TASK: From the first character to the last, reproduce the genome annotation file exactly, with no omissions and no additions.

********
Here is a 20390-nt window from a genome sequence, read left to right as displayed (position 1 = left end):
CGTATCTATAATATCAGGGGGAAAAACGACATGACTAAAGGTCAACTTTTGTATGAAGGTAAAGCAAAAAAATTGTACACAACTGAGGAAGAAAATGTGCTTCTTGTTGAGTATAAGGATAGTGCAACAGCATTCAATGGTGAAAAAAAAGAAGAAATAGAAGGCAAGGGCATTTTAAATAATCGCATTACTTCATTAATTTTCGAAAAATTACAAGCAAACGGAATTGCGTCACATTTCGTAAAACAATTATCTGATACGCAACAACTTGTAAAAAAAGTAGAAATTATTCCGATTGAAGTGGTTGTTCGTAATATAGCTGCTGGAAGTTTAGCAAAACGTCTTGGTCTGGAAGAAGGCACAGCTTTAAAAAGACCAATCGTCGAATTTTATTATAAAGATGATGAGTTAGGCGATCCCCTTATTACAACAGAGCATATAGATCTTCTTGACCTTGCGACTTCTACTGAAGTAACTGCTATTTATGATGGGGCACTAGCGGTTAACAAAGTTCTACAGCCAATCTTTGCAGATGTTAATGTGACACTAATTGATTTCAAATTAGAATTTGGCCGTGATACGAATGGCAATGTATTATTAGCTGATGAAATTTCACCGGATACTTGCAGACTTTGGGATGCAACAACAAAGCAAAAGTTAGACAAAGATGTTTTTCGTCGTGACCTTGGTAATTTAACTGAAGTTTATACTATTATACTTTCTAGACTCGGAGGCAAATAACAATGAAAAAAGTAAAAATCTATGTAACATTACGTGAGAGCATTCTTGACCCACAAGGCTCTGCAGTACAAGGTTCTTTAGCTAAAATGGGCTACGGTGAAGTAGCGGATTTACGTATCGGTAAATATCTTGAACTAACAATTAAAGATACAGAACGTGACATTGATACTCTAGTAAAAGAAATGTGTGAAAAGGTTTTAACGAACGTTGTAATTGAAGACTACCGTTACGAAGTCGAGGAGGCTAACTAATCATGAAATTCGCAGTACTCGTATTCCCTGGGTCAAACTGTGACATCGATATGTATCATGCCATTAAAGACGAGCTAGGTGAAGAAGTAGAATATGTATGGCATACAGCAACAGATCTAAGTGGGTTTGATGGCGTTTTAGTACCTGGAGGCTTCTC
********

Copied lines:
Here is a 20390-nt window from a genome sequence, read left to right as displayed (position 1 = left end):
CGTATCTATAATATCAGGGGGAAAAACGACATGACTAAAGGTCAACTTTTGTATGAAGGTAAAGCAAAAAAATTGTACACAACTGAGGAAGAAAATGTGCTTCTTGTTGAGTATAAGGATAGTGCAACAGCATTCAATGGTGAAAAAAAAGAAGAAATAGAAGGCAAGGGCATTTTAAATAATCGCATTACTTCATTAATTTTCGAAAAATTACAAGCAAACGGAATTGCGTCACATTTCGTAAAACAATTATCTGATACGCAACAACTTGTAAAAAAAGTAGAAATTATTCCGATTGAAGTGGTTGTTCGTAATATAGCTGCTGGAAGTTTAGCAAAACGTCTTGGTCTGGAAGAAGGCACAGCTTTAAAAAGACCAATCGTCGAATTTTATTATAAAGATGATGAGTTAGGCGATCCCCTTATTACAACAGAGCATATAGATCTTCTTGACCTTGCGACTTCTACTGAAGTAACTGCTATTTATGATGGGGCACTAGCGGTTAACAAAGTTCTACAGCCAATCTTTGCAGATGTTAATGTGACACTAATTGATTTCAAATTAGAATTTGGCCGTGATACGAATGGCAATGTATTATTAGCTGATGAAATTTCACCGGATACTTGCAGACTTTGGGATGCAACAACAAAGCAAAAGTTAGACAAAGATGTTTTTCGTCGTGACCTTGGTAATTTAACTGAAGTTTATACTATTATACTTTCTAGACTCGGAGGCAAATAACAATGAAAAAAGTAAAAATCTATGTAACATTACGTGAGAGCATTCTTGACCCACAAGGCTCTGCAGTACAAGGTTCTTTAGCTAAAATGGGCTACGGTGAAGTAGCGGATTTACGTATCGGTAAATATCTTGAACTAACAATTAAAGATACAGAACGTGACATTGATACTCTAGTAAAAGAAATGTGTGAAAAGGTTTTAACGAACGTTGTAATTGAAGACTACCGTTACGAAGTCGAGGAGGCTAACTAATCATGAAATTCGCAGTACTCGTATTCCCTGGGTCAAACTGTGACATCGATATGTATCATGCCATTAAAGACGAGCTAGGTGAAGAAGTAGAATATGTATGGCATACAGCAACAGATCTAAGTGGGTTTGATGGCGTTTTAGTACCTGGAGGCTTCTC